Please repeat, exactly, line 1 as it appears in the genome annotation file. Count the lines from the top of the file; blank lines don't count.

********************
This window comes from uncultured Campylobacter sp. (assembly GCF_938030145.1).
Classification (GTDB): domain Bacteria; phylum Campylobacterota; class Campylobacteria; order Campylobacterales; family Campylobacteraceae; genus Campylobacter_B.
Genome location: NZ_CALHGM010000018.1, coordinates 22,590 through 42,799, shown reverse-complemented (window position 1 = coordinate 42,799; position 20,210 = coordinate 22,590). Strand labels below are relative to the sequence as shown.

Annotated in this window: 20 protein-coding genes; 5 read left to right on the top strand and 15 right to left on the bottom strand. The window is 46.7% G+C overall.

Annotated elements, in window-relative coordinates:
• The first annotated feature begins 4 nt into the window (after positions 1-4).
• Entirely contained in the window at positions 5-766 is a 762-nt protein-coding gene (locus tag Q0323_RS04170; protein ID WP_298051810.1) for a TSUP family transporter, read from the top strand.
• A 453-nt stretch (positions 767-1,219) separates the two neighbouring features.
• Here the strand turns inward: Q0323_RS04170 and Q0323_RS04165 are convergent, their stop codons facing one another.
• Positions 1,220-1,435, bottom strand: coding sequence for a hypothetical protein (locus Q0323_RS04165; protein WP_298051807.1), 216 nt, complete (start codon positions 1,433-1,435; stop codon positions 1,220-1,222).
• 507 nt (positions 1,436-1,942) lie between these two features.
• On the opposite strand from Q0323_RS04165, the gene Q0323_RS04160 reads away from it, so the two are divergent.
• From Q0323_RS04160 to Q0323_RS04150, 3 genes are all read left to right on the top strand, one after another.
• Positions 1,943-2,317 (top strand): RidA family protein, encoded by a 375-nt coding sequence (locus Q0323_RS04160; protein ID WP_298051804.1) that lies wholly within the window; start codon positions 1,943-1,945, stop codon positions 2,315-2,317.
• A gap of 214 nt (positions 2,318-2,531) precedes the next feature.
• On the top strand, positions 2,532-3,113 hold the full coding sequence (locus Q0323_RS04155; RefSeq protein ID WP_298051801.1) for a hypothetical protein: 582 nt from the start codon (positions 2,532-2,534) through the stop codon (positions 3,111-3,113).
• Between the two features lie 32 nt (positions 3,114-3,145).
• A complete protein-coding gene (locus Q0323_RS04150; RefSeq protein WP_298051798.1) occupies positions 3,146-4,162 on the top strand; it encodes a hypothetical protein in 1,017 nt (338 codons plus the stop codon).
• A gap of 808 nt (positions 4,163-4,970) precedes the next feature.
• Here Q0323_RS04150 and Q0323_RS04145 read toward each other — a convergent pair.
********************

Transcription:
This window comes from uncultured Campylobacter sp. (assembly GCF_938030145.1).